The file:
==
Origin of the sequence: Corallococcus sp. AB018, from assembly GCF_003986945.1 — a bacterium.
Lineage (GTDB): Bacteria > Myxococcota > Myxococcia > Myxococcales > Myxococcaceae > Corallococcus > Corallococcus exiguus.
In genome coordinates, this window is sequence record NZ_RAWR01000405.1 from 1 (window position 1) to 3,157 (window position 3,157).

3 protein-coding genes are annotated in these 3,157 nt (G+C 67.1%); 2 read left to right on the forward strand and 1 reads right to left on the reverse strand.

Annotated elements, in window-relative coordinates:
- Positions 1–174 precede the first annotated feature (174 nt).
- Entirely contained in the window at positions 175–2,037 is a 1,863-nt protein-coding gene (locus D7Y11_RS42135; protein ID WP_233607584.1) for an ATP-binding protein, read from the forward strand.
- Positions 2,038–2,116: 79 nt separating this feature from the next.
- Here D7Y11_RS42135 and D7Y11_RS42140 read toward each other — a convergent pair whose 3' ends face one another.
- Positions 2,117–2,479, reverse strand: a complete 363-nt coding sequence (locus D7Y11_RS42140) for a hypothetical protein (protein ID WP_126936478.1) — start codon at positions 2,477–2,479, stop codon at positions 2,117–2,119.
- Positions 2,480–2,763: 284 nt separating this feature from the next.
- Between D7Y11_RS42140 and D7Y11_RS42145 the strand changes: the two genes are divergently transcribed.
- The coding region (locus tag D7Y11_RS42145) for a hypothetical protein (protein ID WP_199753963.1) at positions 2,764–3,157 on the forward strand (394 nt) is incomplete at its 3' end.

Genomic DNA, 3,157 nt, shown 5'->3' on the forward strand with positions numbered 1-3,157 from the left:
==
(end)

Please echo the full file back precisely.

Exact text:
Origin of the sequence: Corallococcus sp. AB018, from assembly GCF_003986945.1 — a bacterium.
Lineage (GTDB): Bacteria > Myxococcota > Myxococcia > Myxococcales > Myxococcaceae > Corallococcus > Corallococcus exiguus.
In genome coordinates, this window is sequence record NZ_RAWR01000405.1 from 1 (window position 1) to 3,157 (window position 3,157).

3 protein-coding genes are annotated in these 3,157 nt (G+C 67.1%); 2 read left to right on the forward strand and 1 reads right to left on the reverse strand.

Annotated elements, in window-relative coordinates:
- Positions 1–174 precede the first annotated feature (174 nt).
- Entirely contained in the window at positions 175–2,037 is a 1,863-nt protein-coding gene (locus D7Y11_RS42135; protein ID WP_233607584.1) for an ATP-binding protein, read from the forward strand.
- Positions 2,038–2,116: 79 nt separating this feature from the next.
- Here D7Y11_RS42135 and D7Y11_RS42140 read toward each other — a convergent pair whose 3' ends face one another.
- Positions 2,117–2,479, reverse strand: a complete 363-nt coding sequence (locus D7Y11_RS42140) for a hypothetical protein (protein ID WP_126936478.1) — start codon at positions 2,477–2,479, stop codon at positions 2,117–2,119.
- Positions 2,480–2,763: 284 nt separating this feature from the next.
- Between D7Y11_RS42140 and D7Y11_RS42145 the strand changes: the two genes are divergently transcribed.
- The coding region (locus tag D7Y11_RS42145) for a hypothetical protein (protein ID WP_199753963.1) at positions 2,764–3,157 on the forward strand (394 nt) is incomplete at its 3' end.

Genomic DNA, 3,157 nt, shown 5'->3' on the forward strand with positions numbered 1-3,157 from the left: